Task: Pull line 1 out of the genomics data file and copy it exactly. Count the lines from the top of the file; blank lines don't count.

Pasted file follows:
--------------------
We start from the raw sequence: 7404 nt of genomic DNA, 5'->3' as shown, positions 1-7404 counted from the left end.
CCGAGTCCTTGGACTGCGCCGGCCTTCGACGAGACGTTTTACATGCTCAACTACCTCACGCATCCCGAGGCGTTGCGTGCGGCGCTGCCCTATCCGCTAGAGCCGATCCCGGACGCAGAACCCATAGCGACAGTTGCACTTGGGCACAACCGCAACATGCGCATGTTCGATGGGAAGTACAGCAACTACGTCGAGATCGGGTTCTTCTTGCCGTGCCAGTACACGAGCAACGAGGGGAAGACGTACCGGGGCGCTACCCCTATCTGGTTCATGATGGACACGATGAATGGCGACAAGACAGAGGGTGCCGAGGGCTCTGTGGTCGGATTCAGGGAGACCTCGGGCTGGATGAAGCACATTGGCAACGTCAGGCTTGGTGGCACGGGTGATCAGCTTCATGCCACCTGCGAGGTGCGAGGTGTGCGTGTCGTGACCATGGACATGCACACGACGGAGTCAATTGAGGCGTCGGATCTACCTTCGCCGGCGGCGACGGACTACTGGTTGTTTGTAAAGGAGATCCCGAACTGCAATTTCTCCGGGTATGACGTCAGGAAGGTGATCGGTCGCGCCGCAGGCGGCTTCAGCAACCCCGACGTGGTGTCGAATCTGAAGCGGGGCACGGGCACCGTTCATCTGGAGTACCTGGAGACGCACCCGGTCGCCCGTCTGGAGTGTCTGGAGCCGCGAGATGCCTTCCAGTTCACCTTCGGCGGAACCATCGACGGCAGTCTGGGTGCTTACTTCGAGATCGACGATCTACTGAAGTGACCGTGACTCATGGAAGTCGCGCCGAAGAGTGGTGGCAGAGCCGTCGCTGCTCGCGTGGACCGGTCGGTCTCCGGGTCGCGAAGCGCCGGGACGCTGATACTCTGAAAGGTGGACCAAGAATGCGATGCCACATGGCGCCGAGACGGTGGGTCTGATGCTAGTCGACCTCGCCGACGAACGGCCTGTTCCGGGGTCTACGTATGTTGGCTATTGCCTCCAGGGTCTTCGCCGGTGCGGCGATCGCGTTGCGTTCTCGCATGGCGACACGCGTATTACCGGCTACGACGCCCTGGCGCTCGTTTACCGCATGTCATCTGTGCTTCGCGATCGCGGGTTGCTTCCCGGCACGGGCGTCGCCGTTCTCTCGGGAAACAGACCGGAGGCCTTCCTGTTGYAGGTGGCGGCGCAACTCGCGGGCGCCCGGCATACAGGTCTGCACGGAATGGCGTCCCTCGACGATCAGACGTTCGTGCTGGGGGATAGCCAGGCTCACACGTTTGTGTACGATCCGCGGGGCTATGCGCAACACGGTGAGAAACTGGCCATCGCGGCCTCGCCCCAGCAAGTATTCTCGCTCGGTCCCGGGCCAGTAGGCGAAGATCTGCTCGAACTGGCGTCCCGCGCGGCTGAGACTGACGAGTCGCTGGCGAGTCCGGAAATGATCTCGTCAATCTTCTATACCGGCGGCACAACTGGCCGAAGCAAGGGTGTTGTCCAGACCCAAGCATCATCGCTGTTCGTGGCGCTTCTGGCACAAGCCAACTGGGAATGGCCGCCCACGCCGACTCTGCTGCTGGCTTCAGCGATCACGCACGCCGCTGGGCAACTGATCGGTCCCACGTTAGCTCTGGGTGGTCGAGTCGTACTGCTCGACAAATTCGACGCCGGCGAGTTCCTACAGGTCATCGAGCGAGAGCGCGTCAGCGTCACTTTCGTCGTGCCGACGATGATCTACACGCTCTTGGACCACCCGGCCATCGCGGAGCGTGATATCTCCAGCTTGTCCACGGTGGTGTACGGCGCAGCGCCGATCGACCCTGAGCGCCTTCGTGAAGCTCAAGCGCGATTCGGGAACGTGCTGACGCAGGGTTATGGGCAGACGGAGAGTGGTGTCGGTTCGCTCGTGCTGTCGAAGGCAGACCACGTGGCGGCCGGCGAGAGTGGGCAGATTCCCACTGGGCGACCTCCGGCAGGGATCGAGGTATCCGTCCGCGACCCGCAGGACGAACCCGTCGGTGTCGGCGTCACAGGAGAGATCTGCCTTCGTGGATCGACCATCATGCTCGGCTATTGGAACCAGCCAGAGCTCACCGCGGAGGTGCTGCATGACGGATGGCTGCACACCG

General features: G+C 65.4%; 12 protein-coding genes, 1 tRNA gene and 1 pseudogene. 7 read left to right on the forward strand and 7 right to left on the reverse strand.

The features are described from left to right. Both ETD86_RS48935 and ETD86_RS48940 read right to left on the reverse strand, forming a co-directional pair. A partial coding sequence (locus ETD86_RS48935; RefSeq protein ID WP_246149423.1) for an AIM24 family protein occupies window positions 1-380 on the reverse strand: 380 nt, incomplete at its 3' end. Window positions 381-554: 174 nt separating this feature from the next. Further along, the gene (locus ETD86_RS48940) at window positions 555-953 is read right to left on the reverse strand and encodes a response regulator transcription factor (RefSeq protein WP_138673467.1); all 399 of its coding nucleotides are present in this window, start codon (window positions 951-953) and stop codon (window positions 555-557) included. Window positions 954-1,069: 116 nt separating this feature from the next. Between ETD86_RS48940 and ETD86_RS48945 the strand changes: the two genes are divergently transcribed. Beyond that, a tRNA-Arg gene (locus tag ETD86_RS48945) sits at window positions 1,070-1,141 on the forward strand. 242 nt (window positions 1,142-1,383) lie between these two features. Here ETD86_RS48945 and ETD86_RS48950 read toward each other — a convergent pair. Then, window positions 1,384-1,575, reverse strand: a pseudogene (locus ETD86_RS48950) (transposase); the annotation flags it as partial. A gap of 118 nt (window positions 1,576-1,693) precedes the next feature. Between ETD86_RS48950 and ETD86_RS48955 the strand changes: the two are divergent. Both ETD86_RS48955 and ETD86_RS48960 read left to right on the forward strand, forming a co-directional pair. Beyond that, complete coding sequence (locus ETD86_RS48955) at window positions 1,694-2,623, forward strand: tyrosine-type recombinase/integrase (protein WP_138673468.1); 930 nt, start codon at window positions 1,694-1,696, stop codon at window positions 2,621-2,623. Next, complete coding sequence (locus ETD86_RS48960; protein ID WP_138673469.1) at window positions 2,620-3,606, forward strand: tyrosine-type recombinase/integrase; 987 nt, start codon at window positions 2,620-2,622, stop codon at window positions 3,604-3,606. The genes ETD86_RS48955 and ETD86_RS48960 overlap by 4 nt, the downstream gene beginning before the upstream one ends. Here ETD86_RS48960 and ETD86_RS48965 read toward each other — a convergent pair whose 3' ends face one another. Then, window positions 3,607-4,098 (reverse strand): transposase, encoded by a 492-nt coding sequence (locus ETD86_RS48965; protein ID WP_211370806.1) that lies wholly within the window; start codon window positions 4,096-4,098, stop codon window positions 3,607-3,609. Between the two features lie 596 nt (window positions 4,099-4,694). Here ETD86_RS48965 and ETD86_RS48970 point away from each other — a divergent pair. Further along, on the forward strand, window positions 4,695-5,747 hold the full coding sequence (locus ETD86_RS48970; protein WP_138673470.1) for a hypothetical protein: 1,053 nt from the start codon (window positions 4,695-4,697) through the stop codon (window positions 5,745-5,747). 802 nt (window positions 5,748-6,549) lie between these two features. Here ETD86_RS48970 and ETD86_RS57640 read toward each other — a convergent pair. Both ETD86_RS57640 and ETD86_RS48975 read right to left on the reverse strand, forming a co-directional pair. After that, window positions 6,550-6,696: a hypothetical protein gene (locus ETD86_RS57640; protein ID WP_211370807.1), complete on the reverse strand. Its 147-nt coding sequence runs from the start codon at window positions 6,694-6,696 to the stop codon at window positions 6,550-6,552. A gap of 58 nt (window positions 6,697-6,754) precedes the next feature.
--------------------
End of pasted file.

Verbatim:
We start from the raw sequence: 7404 nt of genomic DNA, 5'->3' as shown, positions 1-7404 counted from the left end.